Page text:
The sweeping reform of pensions in last week’s UK budget has put the much-maligned pension annuity back in the headlines. With annuities no longer compulsory in the UK, some newspapers began writing obituaries for the centuries-old annuity and one specialist annuity provider saw its shares drop 55% on budget day. This ignited a wider political debate about the pros and cons of a ‘nanny state’, with the UK Pensions minister saying he wouldn’t worry if those once annuity-destined savings were now spent on a Lamborghini!
So, what is a retirement annuity? An annuity is a pension product where the retiree buys an income for life in return for a once-off upfront payment.
Here in Ireland, an annuity is not necessarily compulsory. Many of us will have the option to retain pension funds in an Approved Retirement Fund (ARF) if we have a guaranteed annual income of at least €12,700 or if we put €63,500 into an Approved Minimum Retirement Fund (AMRF), from which we cannot draw funds until we are 75.
1. Once you take an annuity, you lock in a rate of income for life. There’s no going back.
2. You have exchanged your pension pot for an income, based on your life expectancy. If you live longer than expected, you’ve got a good deal. If not, the insurance company is the ‘winner’.
3. You no longer own your pension pot, just a stream of income which ends when you die – there is nothing left to pass on.
4. Your income is based on prevailing long term interest rates, which at the moment are around 300-year lows. Right now a pension pot of €100k will buy you an annual €4.5k (approx.) payment for life – twenty years ago you could have got more than twice this.
1. You retain ownership of your pension pot – which is passed to your spouse / children /estate when you die. You are not gambling on your own life expectancy.
2. You control investment decisions and continue to benefit from market returns and tax free roll-up.
3. You also control income decisions, subject to certain conditions.
4. You retain the option to buy an annuity later, which will naturally pay a higher income as your life expectancy declines.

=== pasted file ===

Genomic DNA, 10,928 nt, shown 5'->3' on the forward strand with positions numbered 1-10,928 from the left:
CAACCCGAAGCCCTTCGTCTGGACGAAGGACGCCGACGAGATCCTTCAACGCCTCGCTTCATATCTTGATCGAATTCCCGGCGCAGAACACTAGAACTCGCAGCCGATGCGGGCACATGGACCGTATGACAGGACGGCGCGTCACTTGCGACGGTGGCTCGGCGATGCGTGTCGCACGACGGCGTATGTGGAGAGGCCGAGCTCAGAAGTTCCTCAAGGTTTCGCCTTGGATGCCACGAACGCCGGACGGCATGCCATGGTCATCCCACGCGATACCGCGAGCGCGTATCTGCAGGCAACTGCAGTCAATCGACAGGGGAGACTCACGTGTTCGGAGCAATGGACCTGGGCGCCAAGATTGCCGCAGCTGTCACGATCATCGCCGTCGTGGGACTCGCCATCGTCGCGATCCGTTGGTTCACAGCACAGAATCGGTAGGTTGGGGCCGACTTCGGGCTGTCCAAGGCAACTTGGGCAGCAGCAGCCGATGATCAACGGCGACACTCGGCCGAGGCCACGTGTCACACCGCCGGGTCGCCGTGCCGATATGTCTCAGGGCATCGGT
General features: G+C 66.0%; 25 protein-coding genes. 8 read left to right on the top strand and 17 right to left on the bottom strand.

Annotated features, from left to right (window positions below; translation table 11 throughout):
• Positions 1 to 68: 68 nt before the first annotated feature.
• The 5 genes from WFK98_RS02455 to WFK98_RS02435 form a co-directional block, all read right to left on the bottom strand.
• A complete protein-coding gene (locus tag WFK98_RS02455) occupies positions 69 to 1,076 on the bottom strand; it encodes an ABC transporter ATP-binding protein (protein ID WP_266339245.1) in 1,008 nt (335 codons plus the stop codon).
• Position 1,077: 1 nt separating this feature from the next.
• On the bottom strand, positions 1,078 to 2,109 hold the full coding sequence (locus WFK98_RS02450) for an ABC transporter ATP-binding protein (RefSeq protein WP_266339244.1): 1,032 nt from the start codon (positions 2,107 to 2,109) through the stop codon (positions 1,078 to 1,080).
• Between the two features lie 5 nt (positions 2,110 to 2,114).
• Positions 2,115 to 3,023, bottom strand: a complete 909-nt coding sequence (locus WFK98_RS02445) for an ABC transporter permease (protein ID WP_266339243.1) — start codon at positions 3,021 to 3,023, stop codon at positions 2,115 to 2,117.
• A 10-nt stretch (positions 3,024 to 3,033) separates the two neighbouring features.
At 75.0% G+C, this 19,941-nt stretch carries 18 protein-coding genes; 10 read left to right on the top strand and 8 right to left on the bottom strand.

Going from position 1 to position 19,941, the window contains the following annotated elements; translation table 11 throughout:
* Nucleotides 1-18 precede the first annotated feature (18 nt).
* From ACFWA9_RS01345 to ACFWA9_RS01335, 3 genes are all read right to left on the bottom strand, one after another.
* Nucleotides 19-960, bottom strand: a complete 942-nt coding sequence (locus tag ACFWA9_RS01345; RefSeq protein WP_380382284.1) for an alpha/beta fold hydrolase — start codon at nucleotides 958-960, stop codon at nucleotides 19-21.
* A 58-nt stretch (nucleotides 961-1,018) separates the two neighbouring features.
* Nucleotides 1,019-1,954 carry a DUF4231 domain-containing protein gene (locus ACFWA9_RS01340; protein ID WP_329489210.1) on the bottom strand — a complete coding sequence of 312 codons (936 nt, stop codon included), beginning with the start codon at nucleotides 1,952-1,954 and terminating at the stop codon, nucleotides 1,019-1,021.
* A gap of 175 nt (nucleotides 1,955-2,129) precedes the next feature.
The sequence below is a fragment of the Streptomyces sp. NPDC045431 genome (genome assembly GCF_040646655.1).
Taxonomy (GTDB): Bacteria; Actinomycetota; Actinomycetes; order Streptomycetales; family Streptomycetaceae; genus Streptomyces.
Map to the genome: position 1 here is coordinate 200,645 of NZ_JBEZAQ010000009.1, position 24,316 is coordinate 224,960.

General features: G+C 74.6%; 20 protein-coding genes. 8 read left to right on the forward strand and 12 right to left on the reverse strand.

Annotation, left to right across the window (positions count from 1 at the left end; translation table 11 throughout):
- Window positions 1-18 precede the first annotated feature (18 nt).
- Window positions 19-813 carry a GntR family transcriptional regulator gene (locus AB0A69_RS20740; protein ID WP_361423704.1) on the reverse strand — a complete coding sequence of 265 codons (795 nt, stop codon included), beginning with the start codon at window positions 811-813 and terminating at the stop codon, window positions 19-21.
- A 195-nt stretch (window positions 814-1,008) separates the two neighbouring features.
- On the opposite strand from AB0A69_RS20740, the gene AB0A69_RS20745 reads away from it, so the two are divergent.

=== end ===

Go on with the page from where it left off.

So, coming back to the headline, are annuities always the worst option? Despite everything I’ve said so far, no, not always. I believe we should not mourn the death of the annuity just yet. True, rates are at historical lows but they are creeping back up again. Also, we must judge the annuity ‘return’ against future market returns (which of course we don’t know), not against historical market returns. We may look back in 20 years’ time and say 5% annuities were actually a decent return versus a balanced fund ARF. Those who mismanage their ARF funds due to poor investment decisions or a flawed income strategy will certainly regret not taking an annuity. And for many, the ARF option is effectively (because of their smaller pension pots) the less attractive AMRF option.
Ultimately, it’s all about horses for courses. For those of you that are comfortable with market risk and have significant resources, the ARF advantages over an annuity are significant, but I would recommend that you retain an advisor to plan your income flows and to manage your investment strategy.
For those of you who value the certainty and simplicity of a guaranteed income above all else, an annuity is the product for you. However, you should talk to a financial advisor when you are about to retire, as shopping around for the best annuity deal can make a big difference to your future income. You will also need to be aware of annuity options such as joint-life, guarantees and index-linking, how they affect your future income and how suitable they are to your circumstances.
And if you don’t want to totally gamble on either your life expectancy (annuity) or on future market returns (ARF), you can ask your advisor to provide you with a pension pot combination of annuity and ARF, perhaps including a delayed annuity purchase if suitable. One way or another, I strongly recommend you take independent financial advice at this juncture of your life.